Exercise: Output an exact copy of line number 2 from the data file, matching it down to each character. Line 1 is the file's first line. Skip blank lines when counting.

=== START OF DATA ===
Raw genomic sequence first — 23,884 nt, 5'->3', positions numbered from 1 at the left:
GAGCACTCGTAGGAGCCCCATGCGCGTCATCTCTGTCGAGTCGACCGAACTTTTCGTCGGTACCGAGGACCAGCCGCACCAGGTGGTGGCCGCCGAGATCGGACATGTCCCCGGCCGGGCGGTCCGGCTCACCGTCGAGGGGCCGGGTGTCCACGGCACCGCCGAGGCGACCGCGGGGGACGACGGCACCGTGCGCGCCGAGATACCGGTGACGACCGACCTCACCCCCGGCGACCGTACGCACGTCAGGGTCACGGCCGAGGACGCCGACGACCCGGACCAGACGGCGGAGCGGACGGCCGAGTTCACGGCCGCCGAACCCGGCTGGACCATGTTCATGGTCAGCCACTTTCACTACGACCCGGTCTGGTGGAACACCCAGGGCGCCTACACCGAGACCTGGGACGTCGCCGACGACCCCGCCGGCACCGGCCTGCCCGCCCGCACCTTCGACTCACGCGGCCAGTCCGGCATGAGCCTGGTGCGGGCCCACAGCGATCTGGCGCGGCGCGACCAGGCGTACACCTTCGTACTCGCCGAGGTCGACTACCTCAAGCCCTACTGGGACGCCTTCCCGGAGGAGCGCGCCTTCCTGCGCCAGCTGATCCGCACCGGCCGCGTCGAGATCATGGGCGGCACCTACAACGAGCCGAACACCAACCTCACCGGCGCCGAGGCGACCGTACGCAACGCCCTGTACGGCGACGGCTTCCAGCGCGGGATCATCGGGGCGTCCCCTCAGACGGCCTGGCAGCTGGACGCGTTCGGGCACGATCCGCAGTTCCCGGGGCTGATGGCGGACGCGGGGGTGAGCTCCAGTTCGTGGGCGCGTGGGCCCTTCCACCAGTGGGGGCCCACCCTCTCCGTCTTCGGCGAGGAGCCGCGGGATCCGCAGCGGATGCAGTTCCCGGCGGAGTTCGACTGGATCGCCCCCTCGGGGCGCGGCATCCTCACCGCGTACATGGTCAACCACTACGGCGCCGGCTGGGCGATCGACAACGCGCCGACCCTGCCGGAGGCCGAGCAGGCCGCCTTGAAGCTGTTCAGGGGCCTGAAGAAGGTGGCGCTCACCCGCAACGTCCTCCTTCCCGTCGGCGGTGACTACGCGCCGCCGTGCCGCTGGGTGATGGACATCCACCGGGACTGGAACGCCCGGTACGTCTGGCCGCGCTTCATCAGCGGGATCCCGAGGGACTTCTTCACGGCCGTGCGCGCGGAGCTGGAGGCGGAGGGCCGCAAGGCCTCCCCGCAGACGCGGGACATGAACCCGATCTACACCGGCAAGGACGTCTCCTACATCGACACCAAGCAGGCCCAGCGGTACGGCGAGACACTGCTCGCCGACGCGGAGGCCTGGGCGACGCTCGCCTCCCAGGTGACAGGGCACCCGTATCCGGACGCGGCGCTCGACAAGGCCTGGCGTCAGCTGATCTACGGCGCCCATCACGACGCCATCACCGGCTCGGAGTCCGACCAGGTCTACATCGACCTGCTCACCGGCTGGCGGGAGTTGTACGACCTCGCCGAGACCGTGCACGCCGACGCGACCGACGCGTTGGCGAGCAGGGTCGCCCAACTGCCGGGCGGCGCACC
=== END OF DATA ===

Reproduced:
GAGCACTCGTAGGAGCCCCATGCGCGTCATCTCTGTCGAGTCGACCGAACTTTTCGTCGGTACCGAGGACCAGCCGCACCAGGTGGTGGCCGCCGAGATCGGACATGTCCCCGGCCGGGCGGTCCGGCTCACCGTCGAGGGGCCGGGTGTCCACGGCACCGCCGAGGCGACCGCGGGGGACGACGGCACCGTGCGCGCCGAGATACCGGTGACGACCGACCTCACCCCCGGCGACCGTACGCACGTCAGGGTCACGGCCGAGGACGCCGACGACCCGGACCAGACGGCGGAGCGGACGGCCGAGTTCACGGCCGCCGAACCCGGCTGGACCATGTTCATGGTCAGCCACTTTCACTACGACCCGGTCTGGTGGAACACCCAGGGCGCCTACACCGAGACCTGGGACGTCGCCGACGACCCCGCCGGCACCGGCCTGCCCGCCCGCACCTTCGACTCACGCGGCCAGTCCGGCATGAGCCTGGTGCGGGCCCACAGCGATCTGGCGCGGCGCGACCAGGCGTACACCTTCGTACTCGCCGAGGTCGACTACCTCAAGCCCTACTGGGACGCCTTCCCGGAGGAGCGCGCCTTCCTGCGCCAGCTGATCCGCACCGGCCGCGTCGAGATCATGGGCGGCACCTACAACGAGCCGAACACCAACCTCACCGGCGCCGAGGCGACCGTACGCAACGCCCTGTACGGCGACGGCTTCCAGCGCGGGATCATCGGGGCGTCCCCTCAGACGGCCTGGCAGCTGGACGCGTTCGGGCACGATCCGCAGTTCCCGGGGCTGATGGCGGACGCGGGGGTGAGCTCCAGTTCGTGGGCGCGTGGGCCCTTCCACCAGTGGGGGCCCACCCTCTCCGTCTTCGGCGAGGAGCCGCGGGATCCGCAGCGGATGCAGTTCCCGGCGGAGTTCGACTGGATCGCCCCCTCGGGGCGCGGCATCCTCACCGCGTACATGGTCAACCACTACGGCGCCGGCTGGGCGATCGACAACGCGCCGACCCTGCCGGAGGCCGAGCAGGCCGCCTTGAAGCTGTTCAGGGGCCTGAAGAAGGTGGCGCTCACCCGCAACGTCCTCCTTCCCGTCGGCGGTGACTACGCGCCGCCGTGCCGCTGGGTGATGGACATCCACCGGGACTGGAACGCCCGGTACGTCTGGCCGCGCTTCATCAGCGGGATCCCGAGGGACTTCTTCACGGCCGTGCGCGCGGAGCTGGAGGCGGAGGGCCGCAAGGCCTCCCCGCAGACGCGGGACATGAACCCGATCTACACCGGCAAGGACGTCTCCTACATCGACACCAAGCAGGCCCAGCGGTACGGCGAGACACTGCTCGCCGACGCGGAGGCCTGGGCGACGCTCGCCTCCCAGGTGACAGGGCACCCGTATCCGGACGCGGCGCTCGACAAGGCCTGGCGTCAGCTGATCTACGGCGCCCATCACGACGCCATCACCGGCTCGGAGTCCGACCAGGTCTACATCGACCTGCTCACCGGCTGGCGGGAGTTGTACGACCTCGCCGAGACCGTGCACGCCGACGCGACCGACGCGTTGGCGAGCAGGGTCGCCCAACTGCCGGGCGGCGCACC